The parade square itself, although used by the Army, is managed by the Royal Parks, and any maintenance or changes to the building must comply with English Heritage's wishes.
The adaptation of the parade square into a major sporting arena, albeit for two weeks,
was one of the more demanding one-off projects for 2012, with the extraordinary sight of the parade ground, just feet from No.10 Downing Street, hosting the Olympic beach volleyball.
"We put in place a joint PriDE and DIO business continuity plan to ensure any risks of infrastructure failure could be managed," explains Reid. "An example of this was we had standby generators available in case of any major power-supply outages. We knew where we were going to position them and planning was essential so that supplies could be restored as quickly as possible."
During the games, Horse Guards hosted 45,000 visitors every day for a week. The changing of the guard had to be moved across the road onto Whitehall in order to accommodate an athletes' entrance on the Whitehall side of the building.
"We also brought forward some of our planned maintenance to before the event, to ensure it didn't affect the operation, while security issues were minimised by liaising with the police force", says Young.
There is a sense of satisfaction among the team about the way that PriDE dealt with events at Horse Guards. Reid believes that by working closely with the DIO during events such as the Olympics, "makes you drill down to that next level, makes you more aware; in other words it 'sharpens your pencil'."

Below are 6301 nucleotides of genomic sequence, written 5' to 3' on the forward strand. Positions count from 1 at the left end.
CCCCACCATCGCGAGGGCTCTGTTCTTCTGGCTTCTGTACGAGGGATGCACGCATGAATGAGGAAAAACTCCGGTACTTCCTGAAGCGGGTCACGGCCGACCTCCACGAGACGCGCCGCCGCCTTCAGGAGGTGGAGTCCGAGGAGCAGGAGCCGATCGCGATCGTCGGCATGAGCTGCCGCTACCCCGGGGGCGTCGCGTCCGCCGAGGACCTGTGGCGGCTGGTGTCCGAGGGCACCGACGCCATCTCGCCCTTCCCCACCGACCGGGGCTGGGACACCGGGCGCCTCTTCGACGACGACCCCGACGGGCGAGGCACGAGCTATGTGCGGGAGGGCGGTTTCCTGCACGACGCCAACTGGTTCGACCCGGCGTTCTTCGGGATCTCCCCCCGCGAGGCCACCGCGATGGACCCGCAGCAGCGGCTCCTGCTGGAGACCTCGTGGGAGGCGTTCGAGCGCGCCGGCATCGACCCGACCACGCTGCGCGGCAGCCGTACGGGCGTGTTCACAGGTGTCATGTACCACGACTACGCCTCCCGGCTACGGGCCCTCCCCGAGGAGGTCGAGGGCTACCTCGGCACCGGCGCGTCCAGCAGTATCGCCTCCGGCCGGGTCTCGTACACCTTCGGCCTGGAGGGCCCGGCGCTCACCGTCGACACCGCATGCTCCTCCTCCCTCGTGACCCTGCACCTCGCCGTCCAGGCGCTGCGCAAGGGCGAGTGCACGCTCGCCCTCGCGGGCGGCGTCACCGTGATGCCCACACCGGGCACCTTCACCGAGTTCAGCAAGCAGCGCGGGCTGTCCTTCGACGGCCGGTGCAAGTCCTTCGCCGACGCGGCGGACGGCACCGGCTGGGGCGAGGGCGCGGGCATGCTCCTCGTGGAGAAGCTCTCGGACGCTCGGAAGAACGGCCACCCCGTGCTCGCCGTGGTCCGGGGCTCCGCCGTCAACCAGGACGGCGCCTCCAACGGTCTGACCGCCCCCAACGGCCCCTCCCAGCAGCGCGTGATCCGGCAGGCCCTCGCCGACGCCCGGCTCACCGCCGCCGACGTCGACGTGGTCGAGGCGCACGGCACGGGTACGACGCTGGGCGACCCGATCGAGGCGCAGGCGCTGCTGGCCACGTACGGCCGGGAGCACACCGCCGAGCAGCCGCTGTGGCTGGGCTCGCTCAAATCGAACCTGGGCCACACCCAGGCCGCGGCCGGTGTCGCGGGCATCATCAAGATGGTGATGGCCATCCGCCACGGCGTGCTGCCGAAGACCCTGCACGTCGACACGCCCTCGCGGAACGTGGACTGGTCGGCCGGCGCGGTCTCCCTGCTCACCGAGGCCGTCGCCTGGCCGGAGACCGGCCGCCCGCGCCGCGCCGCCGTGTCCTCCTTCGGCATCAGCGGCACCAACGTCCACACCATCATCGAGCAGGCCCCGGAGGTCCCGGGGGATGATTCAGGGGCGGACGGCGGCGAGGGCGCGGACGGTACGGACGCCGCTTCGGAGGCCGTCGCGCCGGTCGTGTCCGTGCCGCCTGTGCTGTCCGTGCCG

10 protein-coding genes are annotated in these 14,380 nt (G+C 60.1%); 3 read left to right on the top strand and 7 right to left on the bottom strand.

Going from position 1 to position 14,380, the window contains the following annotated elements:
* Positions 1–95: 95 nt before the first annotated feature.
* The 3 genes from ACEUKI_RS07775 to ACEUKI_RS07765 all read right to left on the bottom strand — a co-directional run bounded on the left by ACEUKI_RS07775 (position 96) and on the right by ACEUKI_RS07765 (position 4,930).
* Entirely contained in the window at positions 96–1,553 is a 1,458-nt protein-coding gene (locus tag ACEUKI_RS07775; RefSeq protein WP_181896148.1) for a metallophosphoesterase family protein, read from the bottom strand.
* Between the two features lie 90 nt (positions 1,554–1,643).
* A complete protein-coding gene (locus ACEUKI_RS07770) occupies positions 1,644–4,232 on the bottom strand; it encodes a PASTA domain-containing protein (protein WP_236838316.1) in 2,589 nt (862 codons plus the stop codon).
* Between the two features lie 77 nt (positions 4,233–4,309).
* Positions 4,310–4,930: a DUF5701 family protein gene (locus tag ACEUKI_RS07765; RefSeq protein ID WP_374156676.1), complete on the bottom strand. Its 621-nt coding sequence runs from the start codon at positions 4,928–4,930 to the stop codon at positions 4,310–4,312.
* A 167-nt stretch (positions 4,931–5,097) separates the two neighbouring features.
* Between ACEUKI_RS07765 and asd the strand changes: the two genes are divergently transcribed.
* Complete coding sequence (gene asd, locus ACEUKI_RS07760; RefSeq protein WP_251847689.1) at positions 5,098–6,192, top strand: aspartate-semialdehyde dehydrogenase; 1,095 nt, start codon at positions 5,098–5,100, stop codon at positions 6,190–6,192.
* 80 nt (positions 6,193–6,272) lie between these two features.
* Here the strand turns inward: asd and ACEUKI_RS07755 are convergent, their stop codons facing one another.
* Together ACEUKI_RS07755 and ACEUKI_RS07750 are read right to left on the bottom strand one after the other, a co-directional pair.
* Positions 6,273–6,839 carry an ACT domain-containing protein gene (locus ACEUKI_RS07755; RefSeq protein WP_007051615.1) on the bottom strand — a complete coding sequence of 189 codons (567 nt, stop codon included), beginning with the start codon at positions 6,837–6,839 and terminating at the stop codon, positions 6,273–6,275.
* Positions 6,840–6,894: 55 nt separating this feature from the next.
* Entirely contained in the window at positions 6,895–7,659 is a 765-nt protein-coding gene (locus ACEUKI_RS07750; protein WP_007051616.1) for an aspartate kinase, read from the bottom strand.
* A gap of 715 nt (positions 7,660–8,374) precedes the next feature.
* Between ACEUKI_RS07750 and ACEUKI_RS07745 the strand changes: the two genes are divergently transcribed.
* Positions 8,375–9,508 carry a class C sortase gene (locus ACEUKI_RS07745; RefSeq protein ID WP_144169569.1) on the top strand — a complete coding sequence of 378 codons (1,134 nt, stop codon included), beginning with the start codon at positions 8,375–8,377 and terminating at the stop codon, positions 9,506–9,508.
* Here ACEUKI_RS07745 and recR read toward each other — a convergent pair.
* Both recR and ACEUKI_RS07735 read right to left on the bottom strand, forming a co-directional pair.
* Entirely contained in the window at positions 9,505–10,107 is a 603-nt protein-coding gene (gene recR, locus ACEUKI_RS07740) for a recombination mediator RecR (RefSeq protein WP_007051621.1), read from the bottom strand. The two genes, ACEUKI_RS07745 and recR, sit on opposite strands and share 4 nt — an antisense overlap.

The requirement to fund a large-scale cleaning and repairs project in a time of austerity illustrates the unique nature of the FM challenge and the financial pressure involved; the client's budget is managed by the Treasury, with close liaison with the Foreign & Commonwealth Office, the Cabinet Office and Downing Street.
Considering the year they've had, and their achievements, the PriDE team can feel satisfied - and filled with, well, pride.
Starting blocks - beach volleyball
As one of London 2012's temporary venues, there were challenges in constructing the largest-ever Olympic beach volleyball stadium. Drivers Jonas Deloitte was brought in to complete the job.
With a capacity of 15,000, construction would normally take up to 14 months. But time constraints involving other events that the team at PriDE had encountered meant the construction team could not start its work until 18 June, leaving just 36 days to erect the arena, broadcast facilities, catering and toilets. 15,104 ft of internal fencing, and 9,184 ft of perimeter fencing was used, and up to 100 vehicles and 500 people were working on site.
Over 4,000 tonnes of sand was transferred from a quarry in Surrey in order to create the courts. The square also held two practice courts, with a further six practice courts set up in St. James' Park.